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As an American, I admit that I have a bit of a bias on this subject, but I'd like to provide my opinion nonetheless. From my experience some, perhaps many, Americans have an ethnocentric view of the world and this view is perhaps reinforced by the media here in America. Not surprisingly, the media in the US tends to focus primarily on news in the US, but in my opinion this focus is disproportionate. There are exceptions in the media, but Americans have to seek for news sources that provide a more "worldly" view. I believe (and this is only my opinion) that we in America often believe that America is the "center" of the world and so we needn't worry ourselves with other cultures or countries. When taking this view of the world however, an American may also believe that it is incumbent on others to learn about the US and its culture, language, etc, not the other way around. Not only is this viewpoint shortsighted, but it's also detrimental and, well, arrogant. |
In today's global economy, it is important, if not necessary, for Americans to learn about countries, cultures, and languages outside of our own. And yet, it seems that many Americans are fairly ignorant when it comes to the rest of the world. Unfortunately the American media does not help in increasing our understanding of the world outside of America, since their coverage is so focused on the US. Any outside coverage tends to focus much more on Europe than on Asia (perhaps because of our historical ties to Europe?), though this is changing little by little. Often times, when we DO get coverage on Asia, the news is overwhelmingly negative. (To be fair, much of the news that we get about our own country is also overwhelmingly negative.) Perhaps sensational news sells more newspapers. Perhaps Americans are engaged by these types of news stories. Perhaps it is a way for Americans to feel that they are much better off than the rest of the world. I don't have the answer as to why the media coverage on Asia is usually negative. I just know that, from my experience, the media coverage on Asia tends to be weak, minimal, and usually unfavorable.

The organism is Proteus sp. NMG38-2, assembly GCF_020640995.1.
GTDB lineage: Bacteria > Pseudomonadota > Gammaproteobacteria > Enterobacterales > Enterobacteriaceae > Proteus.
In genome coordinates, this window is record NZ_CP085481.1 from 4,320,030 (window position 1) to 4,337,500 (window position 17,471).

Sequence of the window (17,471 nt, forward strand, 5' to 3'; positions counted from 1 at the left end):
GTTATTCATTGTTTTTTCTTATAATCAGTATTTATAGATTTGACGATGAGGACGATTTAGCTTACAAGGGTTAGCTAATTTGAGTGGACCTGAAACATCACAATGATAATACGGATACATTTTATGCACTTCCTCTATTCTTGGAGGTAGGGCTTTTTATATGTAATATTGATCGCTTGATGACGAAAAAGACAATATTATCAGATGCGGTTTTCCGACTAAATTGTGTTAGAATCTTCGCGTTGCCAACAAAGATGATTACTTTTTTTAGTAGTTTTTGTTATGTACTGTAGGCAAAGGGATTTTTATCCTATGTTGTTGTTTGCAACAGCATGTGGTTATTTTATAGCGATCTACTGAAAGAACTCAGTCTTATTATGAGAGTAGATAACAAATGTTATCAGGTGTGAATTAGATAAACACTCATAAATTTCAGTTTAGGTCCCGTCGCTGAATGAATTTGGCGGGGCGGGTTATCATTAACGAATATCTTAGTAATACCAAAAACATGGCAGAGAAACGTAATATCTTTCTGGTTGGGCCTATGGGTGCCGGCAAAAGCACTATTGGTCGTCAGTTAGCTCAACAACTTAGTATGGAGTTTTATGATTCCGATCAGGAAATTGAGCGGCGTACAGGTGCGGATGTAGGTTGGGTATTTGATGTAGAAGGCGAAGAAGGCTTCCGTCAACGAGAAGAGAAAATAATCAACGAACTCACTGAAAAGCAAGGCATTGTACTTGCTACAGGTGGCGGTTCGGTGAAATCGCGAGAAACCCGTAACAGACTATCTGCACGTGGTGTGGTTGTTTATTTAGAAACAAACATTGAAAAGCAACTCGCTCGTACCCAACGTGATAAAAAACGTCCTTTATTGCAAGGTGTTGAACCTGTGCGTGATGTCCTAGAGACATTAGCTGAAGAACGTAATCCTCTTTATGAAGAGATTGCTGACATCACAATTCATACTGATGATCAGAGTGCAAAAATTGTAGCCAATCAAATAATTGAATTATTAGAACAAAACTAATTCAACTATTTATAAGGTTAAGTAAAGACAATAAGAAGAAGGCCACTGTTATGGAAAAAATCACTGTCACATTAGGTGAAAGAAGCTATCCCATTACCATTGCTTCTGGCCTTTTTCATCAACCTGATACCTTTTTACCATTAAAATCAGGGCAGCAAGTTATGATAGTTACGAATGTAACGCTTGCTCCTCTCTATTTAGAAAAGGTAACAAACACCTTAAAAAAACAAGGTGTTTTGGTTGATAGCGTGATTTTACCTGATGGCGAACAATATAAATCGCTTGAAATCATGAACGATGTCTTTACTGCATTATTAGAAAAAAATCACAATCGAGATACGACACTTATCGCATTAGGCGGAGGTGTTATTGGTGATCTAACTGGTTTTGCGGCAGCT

It is one thing for media coverage on America to be prejudicial - most Americans know enough about their own country to make an informed judgment. But it is another thing for media coverage on countries outside of the US to be prejudicial. Many Americans are not well enough informed to see this prejudice. In order to get differing view points, even points of view with which they may disagree, and to better understand people outside of America, it is important for Americans to seek for media coverage that covers not just the US, but the rest of the world as well. This media does exist, but it requires the willingness to search for it - a willingness that many Americans lack. Learning about the world outside the US is the only way in which Americans will be able to discern biases in the American media, or at the very least for them to understand more about the cultures, motivations, needs, and hopes of people outside of the US. It seems, unfortunately, that much of the American media is unwilling or unable to provide this information.